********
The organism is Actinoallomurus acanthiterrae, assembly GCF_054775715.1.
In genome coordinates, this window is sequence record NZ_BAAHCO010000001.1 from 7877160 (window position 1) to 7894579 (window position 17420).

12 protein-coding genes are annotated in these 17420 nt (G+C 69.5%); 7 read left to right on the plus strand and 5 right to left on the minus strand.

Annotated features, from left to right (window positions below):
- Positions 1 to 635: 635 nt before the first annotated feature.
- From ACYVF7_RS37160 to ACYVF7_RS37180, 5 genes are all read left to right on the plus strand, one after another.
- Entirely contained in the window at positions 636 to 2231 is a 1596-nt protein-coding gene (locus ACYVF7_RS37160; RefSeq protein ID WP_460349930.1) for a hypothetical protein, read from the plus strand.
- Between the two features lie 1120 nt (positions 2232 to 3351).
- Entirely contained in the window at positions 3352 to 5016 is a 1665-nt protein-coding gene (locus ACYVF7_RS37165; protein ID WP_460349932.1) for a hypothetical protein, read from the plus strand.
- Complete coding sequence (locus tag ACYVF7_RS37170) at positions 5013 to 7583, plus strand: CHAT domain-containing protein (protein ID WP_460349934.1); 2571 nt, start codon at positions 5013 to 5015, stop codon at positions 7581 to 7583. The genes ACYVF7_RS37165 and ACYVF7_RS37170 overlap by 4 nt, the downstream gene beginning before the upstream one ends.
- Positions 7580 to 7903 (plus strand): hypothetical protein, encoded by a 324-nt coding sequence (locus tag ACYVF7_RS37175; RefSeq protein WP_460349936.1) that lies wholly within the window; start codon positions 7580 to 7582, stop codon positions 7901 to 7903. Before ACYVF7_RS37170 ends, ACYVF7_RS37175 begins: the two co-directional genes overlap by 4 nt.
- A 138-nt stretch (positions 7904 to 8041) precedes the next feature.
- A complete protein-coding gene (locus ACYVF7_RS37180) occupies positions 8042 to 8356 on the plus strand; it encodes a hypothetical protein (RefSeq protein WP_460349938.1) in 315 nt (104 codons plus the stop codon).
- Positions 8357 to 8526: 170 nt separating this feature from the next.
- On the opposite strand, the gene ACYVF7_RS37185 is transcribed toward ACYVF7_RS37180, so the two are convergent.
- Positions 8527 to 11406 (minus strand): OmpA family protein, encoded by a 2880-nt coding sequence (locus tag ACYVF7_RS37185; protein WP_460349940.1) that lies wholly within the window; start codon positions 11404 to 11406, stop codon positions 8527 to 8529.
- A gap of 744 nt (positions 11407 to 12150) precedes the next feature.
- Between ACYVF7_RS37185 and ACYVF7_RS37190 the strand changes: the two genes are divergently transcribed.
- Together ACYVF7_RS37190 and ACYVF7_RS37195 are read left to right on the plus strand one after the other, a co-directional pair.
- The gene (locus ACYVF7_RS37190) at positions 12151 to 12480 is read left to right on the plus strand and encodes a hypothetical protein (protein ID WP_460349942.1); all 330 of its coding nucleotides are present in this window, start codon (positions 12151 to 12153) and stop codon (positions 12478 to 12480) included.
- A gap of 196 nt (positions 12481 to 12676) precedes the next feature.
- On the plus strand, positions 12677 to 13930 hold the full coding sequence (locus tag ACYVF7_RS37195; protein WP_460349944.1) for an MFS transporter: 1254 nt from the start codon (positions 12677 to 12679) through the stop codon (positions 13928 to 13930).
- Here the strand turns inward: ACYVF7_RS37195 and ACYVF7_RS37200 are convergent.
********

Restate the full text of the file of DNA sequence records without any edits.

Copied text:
The organism is Actinoallomurus acanthiterrae, assembly GCF_054775715.1.
In genome coordinates, this window is sequence record NZ_BAAHCO010000001.1 from 7877160 (window position 1) to 7894579 (window position 17420).

12 protein-coding genes are annotated in these 17420 nt (G+C 69.5%); 7 read left to right on the plus strand and 5 right to left on the minus strand.

Annotated features, from left to right (window positions below):
- Positions 1 to 635: 635 nt before the first annotated feature.
- From ACYVF7_RS37160 to ACYVF7_RS37180, 5 genes are all read left to right on the plus strand, one after another.
- Entirely contained in the window at positions 636 to 2231 is a 1596-nt protein-coding gene (locus ACYVF7_RS37160; RefSeq protein ID WP_460349930.1) for a hypothetical protein, read from the plus strand.
- Between the two features lie 1120 nt (positions 2232 to 3351).
- Entirely contained in the window at positions 3352 to 5016 is a 1665-nt protein-coding gene (locus ACYVF7_RS37165; protein ID WP_460349932.1) for a hypothetical protein, read from the plus strand.
- Complete coding sequence (locus tag ACYVF7_RS37170) at positions 5013 to 7583, plus strand: CHAT domain-containing protein (protein ID WP_460349934.1); 2571 nt, start codon at positions 5013 to 5015, stop codon at positions 7581 to 7583. The genes ACYVF7_RS37165 and ACYVF7_RS37170 overlap by 4 nt, the downstream gene beginning before the upstream one ends.
- Positions 7580 to 7903 (plus strand): hypothetical protein, encoded by a 324-nt coding sequence (locus tag ACYVF7_RS37175; RefSeq protein WP_460349936.1) that lies wholly within the window; start codon positions 7580 to 7582, stop codon positions 7901 to 7903. Before ACYVF7_RS37170 ends, ACYVF7_RS37175 begins: the two co-directional genes overlap by 4 nt.
- A 138-nt stretch (positions 7904 to 8041) precedes the next feature.
- A complete protein-coding gene (locus ACYVF7_RS37180) occupies positions 8042 to 8356 on the plus strand; it encodes a hypothetical protein (RefSeq protein WP_460349938.1) in 315 nt (104 codons plus the stop codon).
- Positions 8357 to 8526: 170 nt separating this feature from the next.
- On the opposite strand, the gene ACYVF7_RS37185 is transcribed toward ACYVF7_RS37180, so the two are convergent.
- Positions 8527 to 11406 (minus strand): OmpA family protein, encoded by a 2880-nt coding sequence (locus tag ACYVF7_RS37185; protein WP_460349940.1) that lies wholly within the window; start codon positions 11404 to 11406, stop codon positions 8527 to 8529.
- A gap of 744 nt (positions 11407 to 12150) precedes the next feature.
- Between ACYVF7_RS37185 and ACYVF7_RS37190 the strand changes: the two genes are divergently transcribed.
- Together ACYVF7_RS37190 and ACYVF7_RS37195 are read left to right on the plus strand one after the other, a co-directional pair.
- The gene (locus ACYVF7_RS37190) at positions 12151 to 12480 is read left to right on the plus strand and encodes a hypothetical protein (protein ID WP_460349942.1); all 330 of its coding nucleotides are present in this window, start codon (positions 12151 to 12153) and stop codon (positions 12478 to 12480) included.
- A gap of 196 nt (positions 12481 to 12676) precedes the next feature.
- On the plus strand, positions 12677 to 13930 hold the full coding sequence (locus tag ACYVF7_RS37195; protein WP_460349944.1) for an MFS transporter: 1254 nt from the start codon (positions 12677 to 12679) through the stop codon (positions 13928 to 13930).
- Here the strand turns inward: ACYVF7_RS37195 and ACYVF7_RS37200 are convergent.